The trial judge found that Dr. Chance's disbursements from the prostate center are generated by his professional skill and effort, and, thus, constitute separate property. When referring individuals to the testing facility, the doctors accompany their patients, supervise the procedures, and interpret the results. Further, as noted by Dr. Chance, if his efforts produce no income for Prostate Center, he receives no portion of the profits. Thus, this court affirmed the trial judge’s ruling.

 

Finally, Ms. Chance contests the trial court ruling that her ex-husband's monthly disability benefits became his separate property after termination of the marital regime. She argues that, because the premiums for the disability insurance policy had been paid with community funds, the proceeds belong to the community. The policy in the instant case clearly does not accord deferred compensation or retirement. Instead, its benefits are payable only for total physical disability. In fact, the insurer has acknowledged that Dr. Chance's medical condition renders him totally disabled under the policy, and, thus, eligible for benefits until such time as his health improves.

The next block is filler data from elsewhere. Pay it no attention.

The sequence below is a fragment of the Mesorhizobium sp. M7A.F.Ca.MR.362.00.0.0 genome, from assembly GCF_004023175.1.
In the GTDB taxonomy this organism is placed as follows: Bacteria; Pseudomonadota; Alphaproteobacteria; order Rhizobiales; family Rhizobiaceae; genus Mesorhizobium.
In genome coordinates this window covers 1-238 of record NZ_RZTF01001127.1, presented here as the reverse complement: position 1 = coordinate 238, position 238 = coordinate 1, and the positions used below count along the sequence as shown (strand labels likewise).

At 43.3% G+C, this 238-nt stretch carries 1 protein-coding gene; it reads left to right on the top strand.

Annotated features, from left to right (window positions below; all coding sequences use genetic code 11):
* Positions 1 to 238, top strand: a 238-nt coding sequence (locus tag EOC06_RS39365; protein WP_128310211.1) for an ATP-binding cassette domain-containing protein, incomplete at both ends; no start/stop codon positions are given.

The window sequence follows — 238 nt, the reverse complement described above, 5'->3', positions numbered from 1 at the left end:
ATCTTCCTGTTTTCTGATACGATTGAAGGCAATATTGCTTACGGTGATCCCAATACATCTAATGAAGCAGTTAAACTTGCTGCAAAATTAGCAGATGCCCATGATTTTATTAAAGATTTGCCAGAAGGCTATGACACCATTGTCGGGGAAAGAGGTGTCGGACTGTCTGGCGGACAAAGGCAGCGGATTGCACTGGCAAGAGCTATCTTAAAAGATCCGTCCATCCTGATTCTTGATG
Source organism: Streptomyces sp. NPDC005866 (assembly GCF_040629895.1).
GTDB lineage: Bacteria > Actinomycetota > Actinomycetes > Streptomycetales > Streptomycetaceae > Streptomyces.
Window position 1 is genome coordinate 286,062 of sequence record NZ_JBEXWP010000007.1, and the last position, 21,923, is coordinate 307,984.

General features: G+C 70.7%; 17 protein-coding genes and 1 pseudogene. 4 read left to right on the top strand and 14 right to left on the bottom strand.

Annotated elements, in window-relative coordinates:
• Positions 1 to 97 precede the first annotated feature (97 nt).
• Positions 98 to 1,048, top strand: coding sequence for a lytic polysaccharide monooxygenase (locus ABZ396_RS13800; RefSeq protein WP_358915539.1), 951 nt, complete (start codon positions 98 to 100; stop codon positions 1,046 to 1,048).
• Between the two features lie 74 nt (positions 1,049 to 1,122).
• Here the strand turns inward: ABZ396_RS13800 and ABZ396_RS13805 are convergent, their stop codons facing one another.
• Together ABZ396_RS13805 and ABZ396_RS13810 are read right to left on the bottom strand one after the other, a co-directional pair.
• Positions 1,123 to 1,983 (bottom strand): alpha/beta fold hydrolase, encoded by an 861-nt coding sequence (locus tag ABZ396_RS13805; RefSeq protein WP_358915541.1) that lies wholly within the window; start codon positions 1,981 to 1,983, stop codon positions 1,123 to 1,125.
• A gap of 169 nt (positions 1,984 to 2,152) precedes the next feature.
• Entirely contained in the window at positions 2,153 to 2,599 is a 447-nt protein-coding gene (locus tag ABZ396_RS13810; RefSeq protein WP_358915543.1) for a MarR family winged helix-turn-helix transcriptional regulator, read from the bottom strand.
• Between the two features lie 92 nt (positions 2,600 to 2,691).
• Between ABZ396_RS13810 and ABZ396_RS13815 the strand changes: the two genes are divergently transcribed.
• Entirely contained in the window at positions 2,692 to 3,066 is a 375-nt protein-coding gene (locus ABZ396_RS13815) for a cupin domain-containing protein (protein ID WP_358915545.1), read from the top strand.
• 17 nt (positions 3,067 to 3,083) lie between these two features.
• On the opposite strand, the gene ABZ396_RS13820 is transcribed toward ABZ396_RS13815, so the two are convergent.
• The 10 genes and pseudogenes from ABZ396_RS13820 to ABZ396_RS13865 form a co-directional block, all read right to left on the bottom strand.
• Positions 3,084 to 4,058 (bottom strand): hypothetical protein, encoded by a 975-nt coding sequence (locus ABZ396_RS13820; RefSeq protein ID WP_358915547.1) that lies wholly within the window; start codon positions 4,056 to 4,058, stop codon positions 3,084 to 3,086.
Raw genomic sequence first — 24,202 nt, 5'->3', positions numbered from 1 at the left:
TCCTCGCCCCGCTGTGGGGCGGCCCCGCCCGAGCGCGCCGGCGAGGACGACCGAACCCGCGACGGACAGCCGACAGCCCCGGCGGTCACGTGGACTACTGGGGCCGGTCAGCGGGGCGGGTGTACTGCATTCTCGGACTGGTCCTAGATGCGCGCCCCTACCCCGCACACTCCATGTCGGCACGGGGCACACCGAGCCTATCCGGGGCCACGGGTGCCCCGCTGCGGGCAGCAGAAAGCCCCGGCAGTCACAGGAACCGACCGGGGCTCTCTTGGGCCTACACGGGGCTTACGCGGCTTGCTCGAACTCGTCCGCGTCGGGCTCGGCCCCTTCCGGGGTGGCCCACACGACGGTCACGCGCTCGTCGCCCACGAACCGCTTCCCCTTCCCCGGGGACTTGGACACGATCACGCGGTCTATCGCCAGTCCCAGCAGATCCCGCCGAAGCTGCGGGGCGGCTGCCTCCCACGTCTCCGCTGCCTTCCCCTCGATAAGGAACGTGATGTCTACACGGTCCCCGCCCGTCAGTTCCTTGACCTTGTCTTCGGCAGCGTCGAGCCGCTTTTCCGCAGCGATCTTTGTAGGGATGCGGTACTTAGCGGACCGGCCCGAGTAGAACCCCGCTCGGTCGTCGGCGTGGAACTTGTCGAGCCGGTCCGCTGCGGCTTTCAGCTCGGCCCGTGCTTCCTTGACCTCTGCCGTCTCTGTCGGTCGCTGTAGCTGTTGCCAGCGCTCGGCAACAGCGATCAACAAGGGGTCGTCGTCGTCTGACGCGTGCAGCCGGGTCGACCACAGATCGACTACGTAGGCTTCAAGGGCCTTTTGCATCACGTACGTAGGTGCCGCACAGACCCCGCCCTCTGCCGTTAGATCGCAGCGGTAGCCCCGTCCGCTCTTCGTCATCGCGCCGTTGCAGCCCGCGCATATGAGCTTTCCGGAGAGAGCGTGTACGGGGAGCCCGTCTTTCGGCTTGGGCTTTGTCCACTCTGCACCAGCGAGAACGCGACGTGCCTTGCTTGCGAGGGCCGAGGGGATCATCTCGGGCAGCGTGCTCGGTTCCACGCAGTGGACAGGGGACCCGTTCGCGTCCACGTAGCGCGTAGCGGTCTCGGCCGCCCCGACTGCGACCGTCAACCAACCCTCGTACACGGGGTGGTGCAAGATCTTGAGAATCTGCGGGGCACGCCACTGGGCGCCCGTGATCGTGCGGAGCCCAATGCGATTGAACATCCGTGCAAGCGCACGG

Disability payments that do not qualify as deferred income, such as those in the present case, should be characterized in accordance with the approach utilized for tort damages and worker's compensation benefits. Thus, concerning injuries sustained by a spouse during the existence of the community, that portion of any award designed to compensate for loss of earnings would be community property during the existence of the marital regime, but separate property following termination. Therefore, the trial court did not err in treating the disability insurance benefits payable to Dr. Chance subsequent to the community termination as his separate property.

Conclusion: Finding no error in the lower court’s rulings, this court affirmed the judgment of the lower court.